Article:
Early every weekday morning Pierre Péladeau, businessman, publisher and socialite, climbs into the back seat of a chauffeur-driven Mercedes outside his home in the Laurentian Mountains community of Ste. Adèle. During the 80-km trip to his Montreal office, the maverick founder and chief executive of Quebecor Inc., a $140-million printing and publishing giant, pores over his company’s flagship publication—the Journal de Montreal Currently Canada’s second-largest daily with 330,000 readers, the Journal was known in the past for its steady diet of sex, sin and scandal. But in the past five years Péladeau has toned down the paper’s garishness—and gained readers and respectability. Said a Journal staffer: “With higher profits has come an editorial policy that we can no longer run pictures of dead bodies.”
Péladeau’s reputation in the Montreal business community has undergone a similar transformation. Once coldshouldered by the establishment for his freewheeling lifestyle and lavish parties, Péladeau has emerged as a major business force, aggressively guiding
Quebecor to record profits of $11.4 million last year. Said David Schulman, director of investment research with Geoffrion Leclerc Inc. in Montreal: “Péladeau has reformed. He is now only 90 yards from the mainstream of conventionality instead of 100.”
Indeed, the Journal’s success is matched by the overall growth at Quebecor, the newspaper’s corporate parent founded by Péladeau in 1965. In addition to the Journal, Quebecor owns daily
papers in Quebec City and Winnipeg, 32 regional weeklies and a booming printing and publishing business which has left it cash wealthy and searching for new investments. Revenue for 1984 rose 26 per cent to a record $279 million, spurred by a 31-per-cent jump in revenues from the printing division. Said André Lemire, the senior vice-president of research at Montreal-based Levesque Beaubien Inc.: “He has a hot newspaper sitting on top of an industry with great economic momentum.”
Péladeau’s appetite for expansion is voracious. For one thing, he is building a new $18-million printing plant in Montreal for the Journal. In the past the paper was often forced to turn down advertising because of lack of space (on one occasion it had to refuse 17 full-page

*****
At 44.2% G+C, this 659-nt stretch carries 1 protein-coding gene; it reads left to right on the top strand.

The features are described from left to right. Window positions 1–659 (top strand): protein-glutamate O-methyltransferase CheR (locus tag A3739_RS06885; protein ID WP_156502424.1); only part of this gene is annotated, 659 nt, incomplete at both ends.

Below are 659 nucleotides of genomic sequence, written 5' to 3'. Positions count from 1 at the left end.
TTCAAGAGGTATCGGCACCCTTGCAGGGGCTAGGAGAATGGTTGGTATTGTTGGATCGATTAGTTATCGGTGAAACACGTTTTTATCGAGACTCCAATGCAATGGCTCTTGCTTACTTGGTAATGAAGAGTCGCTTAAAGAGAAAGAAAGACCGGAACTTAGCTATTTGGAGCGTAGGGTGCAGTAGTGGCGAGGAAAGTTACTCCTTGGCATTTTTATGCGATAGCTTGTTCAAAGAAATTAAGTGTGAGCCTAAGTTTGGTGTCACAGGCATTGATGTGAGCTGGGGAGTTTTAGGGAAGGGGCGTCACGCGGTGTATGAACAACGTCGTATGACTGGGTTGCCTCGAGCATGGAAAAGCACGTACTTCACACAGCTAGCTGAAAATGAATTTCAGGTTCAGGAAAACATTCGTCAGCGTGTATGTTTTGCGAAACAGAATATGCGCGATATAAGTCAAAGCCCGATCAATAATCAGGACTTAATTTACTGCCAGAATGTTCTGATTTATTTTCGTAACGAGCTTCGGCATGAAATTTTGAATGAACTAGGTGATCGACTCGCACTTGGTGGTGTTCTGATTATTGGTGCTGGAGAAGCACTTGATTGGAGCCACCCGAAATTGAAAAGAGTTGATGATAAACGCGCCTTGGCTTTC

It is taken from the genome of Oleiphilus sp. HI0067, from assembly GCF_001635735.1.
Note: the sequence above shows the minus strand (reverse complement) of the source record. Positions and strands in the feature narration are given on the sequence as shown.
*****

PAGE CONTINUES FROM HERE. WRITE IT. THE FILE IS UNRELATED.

ads). The new plant will enable the Journal to expand to 162 pages from 128. As well, to increase Quebecor’s vertical integration—its ability to produce the entire product independently—Péladeau is planning to buy a paper mill. But Péladeau’s main area of expansion will be in the United States.
In January he announced that Quebecor had purchased 60 per cent of Pendall Printing Inc. of Midland, Mich., as the first step in a bold plan of new acquisi-
tions. In the near future, he said, he plans to buy two more printing plants in the United States and a number of weekly newspapers. Critics claim that Péladeau is overly fascinated by the prestige that comes with owning American dailies, but he denies that is the main reason for his southern expansion. Said Péladeau: “There are simply no good markets left in Canada.”
Péladeau’s aggressive plans reflect his strong recovery from an $11.6-million loss that he suffered during four years as the owner and publisher of the Philadelphia Journal. Péladeau closed the paper in 1981 after waging a losing battle to capture circulation and advertisers from the paper’s three established rivals. Péladeau said that the newspaper’s “sports and more sports”
formula increased circulation gradually to 125,000, but advertising revenue did not keep pace. “It was costing me a fortune to print the thing,” he declared. “[The loss] was my own error, but I have learned my lesson and I will apply that lesson.”
Péladeau, 59, has been involved in publishing for nearly 35 years. It began when he left his job as a reporter at the Montreal-based Le Canada and borrowed $1,500 from his mother to start the Journal de Rosemont, a community weekly. Within five years he had bought four more weeklies, but he encountered problems getting his French-language papers printed quickly and accurately at an English-language printing shop. He then negotiated a $21,000 loan from his future father-in-law to set up his own printing business in Montreal’s east end. Péladeau quickly displayed a talent for innovative business methods. His Montreal Offset Printing Inc., founded in 1962, was one of the first plants in North America to adopt the offset technology that now dominates the industry.